If the Protagonist is most often your story’s most important character, the Nemesis is not far behind. Indeed some of the greatest characters in film history have been Nemeses including Darth Vader (Star Wars: Episode IV — A New Hope), the Wicked Witch of the West (The Wizard of Oz), Nurse Ratched (One Flew Over the Cuckoo’s Nest), and the shark (Jaws).

If conflict is the stuff of great drama, there is perhaps no conflict more compelling than that of a Protagonist versus a Nemesis. But what makes for a worthy Nemesis? How to develop them?

Following up on my recent Create a Compelling Protagonist course, I’m offering Create a Worthy Nemesis. It is a 1-week screenwriting course that takes a unique approach to developing this pivotal character in that the starting point is the Protagonist. Here are the 7 lecture titles:

Monday, May 12 — Lecture 1: Nemesis v. Antagonist

Tuesday, May 13 — Lecture 2: Shadow v. Light

Wednesday, May 14 — Lecture 3: Fear v. Need

Thursday, May 15 — Lecture 4: Disunity v. Unity

Friday, May 16 — Lecture 5: Overlord v. Underdog

Saturday, May 17 — Lecture 6: Intelligence v. Wisdom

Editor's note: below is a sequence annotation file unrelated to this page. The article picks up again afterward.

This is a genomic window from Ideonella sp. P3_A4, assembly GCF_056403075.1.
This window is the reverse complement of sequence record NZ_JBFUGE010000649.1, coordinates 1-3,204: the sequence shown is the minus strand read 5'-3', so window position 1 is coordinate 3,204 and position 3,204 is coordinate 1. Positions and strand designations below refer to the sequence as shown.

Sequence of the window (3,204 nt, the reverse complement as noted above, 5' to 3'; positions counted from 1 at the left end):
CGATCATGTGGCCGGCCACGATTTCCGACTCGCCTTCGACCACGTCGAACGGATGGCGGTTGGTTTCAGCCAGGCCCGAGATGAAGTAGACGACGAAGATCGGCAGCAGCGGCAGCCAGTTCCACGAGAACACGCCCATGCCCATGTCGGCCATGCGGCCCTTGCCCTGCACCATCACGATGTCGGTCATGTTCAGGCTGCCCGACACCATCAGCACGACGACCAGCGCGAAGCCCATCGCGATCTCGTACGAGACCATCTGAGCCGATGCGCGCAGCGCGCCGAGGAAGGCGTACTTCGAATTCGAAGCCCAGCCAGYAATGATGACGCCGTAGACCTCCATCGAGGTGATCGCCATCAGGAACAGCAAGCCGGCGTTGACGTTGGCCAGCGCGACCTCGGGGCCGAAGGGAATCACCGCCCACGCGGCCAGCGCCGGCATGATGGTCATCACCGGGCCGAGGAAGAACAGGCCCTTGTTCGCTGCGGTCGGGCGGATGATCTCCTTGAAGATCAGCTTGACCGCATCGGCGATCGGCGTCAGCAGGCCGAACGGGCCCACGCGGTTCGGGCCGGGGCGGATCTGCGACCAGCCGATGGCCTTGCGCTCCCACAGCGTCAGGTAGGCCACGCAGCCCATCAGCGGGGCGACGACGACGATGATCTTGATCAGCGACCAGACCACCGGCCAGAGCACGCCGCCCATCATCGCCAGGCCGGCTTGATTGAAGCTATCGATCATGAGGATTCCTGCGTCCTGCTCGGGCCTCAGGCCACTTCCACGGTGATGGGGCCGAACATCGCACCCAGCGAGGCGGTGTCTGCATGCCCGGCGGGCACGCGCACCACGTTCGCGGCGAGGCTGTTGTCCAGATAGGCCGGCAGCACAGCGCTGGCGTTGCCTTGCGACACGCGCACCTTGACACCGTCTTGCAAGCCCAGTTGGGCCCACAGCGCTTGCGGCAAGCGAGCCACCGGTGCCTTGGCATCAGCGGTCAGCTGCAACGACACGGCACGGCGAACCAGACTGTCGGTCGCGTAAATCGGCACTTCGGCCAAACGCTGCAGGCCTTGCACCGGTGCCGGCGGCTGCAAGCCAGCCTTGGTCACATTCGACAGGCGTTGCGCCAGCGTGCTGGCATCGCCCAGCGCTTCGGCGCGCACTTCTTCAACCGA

Sunday, May 18 — Lecture 7: Empathy v. Sympathy

Notice the clever theme of v. for versus? There’s a reason for that, one you will discover when you take the class. In addition to the seven lectures that I am writing, there is 24/7 forum feedback, six insider tips, a teleconference, and an opportunity to workshop one of your story’s Nemesis characters.

The most recent Create a Compelling Protagonist session has been phenomenal. In fact, I have extended the class for at least another week because of all the incredible conversations we’ve had along with great workshopping of participants’ Protagonists. I fully expect the my Nemesis class will just as stimulating.

So sign up today right here and join me for a week’s journey into the dark side of the human soul, the place where great Nemeses figures dwell, waiting for you to find them.

Daily Dialogue theme next week: Nemesis

April 26th, 2014 by

Our Daily Dialogue theme next week: Nemesis, suggested by Alejandro.

Think of your favorite Bad Guys and Bad Gals, pick one of their favorite lines or sides of dialogue, and let’s have at it this week, folks!

The usual drill:

* Copy/paste dialogue from IMDB Quotes or some other transcript source.

* Copy/paste the URL of an accompanying video from YouTube or some other video source.

I’d also ask you to think about why the dialogue is notable. Is there anything about the dialogue which provides some takeaway re screenwriting?

Here is our lineup for upcoming Daily Dialogue themes:

May 6-May 12: Lying

May 13-May 19: Advice [Aarthi Ramanathan]

May 20-May 26: Robbery

May 27-June 2: Time Travel Talk [Bob_Reo_Inc]

June 3-June 9: Bad News

June 10-June 16: Flirting [SabinaGiado]

June 17-June 23: Happy Birthday

Hit Reply and see you in comments for your suggestions: Nemesis.

Spec Script Sale: “Nemesis”

November 14th, 2013 by

Warner Bros. acquires spec script “Nemesis” written by Christopher Wheeler. From Deadline: